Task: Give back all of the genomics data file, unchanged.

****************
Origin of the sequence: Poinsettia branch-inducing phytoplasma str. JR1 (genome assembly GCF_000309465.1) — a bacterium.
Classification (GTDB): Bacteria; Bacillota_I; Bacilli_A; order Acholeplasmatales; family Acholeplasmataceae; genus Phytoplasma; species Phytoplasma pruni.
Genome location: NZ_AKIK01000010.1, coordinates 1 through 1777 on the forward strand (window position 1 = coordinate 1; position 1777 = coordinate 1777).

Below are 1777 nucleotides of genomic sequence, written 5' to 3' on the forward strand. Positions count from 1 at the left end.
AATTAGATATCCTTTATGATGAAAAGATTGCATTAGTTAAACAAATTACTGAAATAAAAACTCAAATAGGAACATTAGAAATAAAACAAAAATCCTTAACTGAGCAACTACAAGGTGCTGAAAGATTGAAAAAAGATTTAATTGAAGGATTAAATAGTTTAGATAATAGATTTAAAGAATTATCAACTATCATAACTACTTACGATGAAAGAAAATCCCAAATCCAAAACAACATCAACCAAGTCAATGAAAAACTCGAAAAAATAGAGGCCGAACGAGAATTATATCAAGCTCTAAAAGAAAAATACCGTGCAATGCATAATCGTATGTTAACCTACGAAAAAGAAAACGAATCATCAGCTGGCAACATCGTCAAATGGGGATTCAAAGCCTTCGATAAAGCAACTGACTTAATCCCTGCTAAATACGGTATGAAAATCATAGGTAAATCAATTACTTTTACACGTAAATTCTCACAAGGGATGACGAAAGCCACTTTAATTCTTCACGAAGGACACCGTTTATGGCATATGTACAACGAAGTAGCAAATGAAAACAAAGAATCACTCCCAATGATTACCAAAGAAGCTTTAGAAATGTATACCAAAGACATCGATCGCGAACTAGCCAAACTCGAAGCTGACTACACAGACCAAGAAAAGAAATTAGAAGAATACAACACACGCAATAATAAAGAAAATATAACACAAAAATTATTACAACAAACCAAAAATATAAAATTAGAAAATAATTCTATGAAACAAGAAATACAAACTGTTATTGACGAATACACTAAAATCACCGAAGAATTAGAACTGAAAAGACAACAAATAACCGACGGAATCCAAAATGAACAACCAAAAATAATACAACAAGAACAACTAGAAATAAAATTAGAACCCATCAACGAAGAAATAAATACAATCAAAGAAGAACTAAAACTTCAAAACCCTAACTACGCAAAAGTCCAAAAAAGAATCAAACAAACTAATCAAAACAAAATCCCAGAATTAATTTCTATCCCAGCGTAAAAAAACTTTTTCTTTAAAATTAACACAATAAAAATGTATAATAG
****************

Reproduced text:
Origin of the sequence: Poinsettia branch-inducing phytoplasma str. JR1 (genome assembly GCF_000309465.1) — a bacterium.
Classification (GTDB): Bacteria; Bacillota_I; Bacilli_A; order Acholeplasmatales; family Acholeplasmataceae; genus Phytoplasma; species Phytoplasma pruni.
Genome location: NZ_AKIK01000010.1, coordinates 1 through 1777 on the forward strand (window position 1 = coordinate 1; position 1777 = coordinate 1777).

Below are 1777 nucleotides of genomic sequence, written 5' to 3' on the forward strand. Positions count from 1 at the left end.
AATTAGATATCCTTTATGATGAAAAGATTGCATTAGTTAAACAAATTACTGAAATAAAAACTCAAATAGGAACATTAGAAATAAAACAAAAATCCTTAACTGAGCAACTACAAGGTGCTGAAAGATTGAAAAAAGATTTAATTGAAGGATTAAATAGTTTAGATAATAGATTTAAAGAATTATCAACTATCATAACTACTTACGATGAAAGAAAATCCCAAATCCAAAACAACATCAACCAAGTCAATGAAAAACTCGAAAAAATAGAGGCCGAACGAGAATTATATCAAGCTCTAAAAGAAAAATACCGTGCAATGCATAATCGTATGTTAACCTACGAAAAAGAAAACGAATCATCAGCTGGCAACATCGTCAAATGGGGATTCAAAGCCTTCGATAAAGCAACTGACTTAATCCCTGCTAAATACGGTATGAAAATCATAGGTAAATCAATTACTTTTACACGTAAATTCTCACAAGGGATGACGAAAGCCACTTTAATTCTTCACGAAGGACACCGTTTATGGCATATGTACAACGAAGTAGCAAATGAAAACAAAGAATCACTCCCAATGATTACCAAAGAAGCTTTAGAAATGTATACCAAAGACATCGATCGCGAACTAGCCAAACTCGAAGCTGACTACACAGACCAAGAAAAGAAATTAGAAGAATACAACACACGCAATAATAAAGAAAATATAACACAAAAATTATTACAACAAACCAAAAATATAAAATTAGAAAATAATTCTATGAAACAAGAAATACAAACTGTTATTGACGAATACACTAAAATCACCGAAGAATTAGAACTGAAAAGACAACAAATAACCGACGGAATCCAAAATGAACAACCAAAAATAATACAACAAGAACAACTAGAAATAAAATTAGAACCCATCAACGAAGAAATAAATACAATCAAAGAAGAACTAAAACTTCAAAACCCTAACTACGCAAAAGTCCAAAAAAGAATCAAACAAACTAATCAAAACAAAATCCCAGAATTAATTTCTATCCCAGCGTAAAAAAACTTTTTCTTTAAAATTAACACAATAAAAATGTATAATAG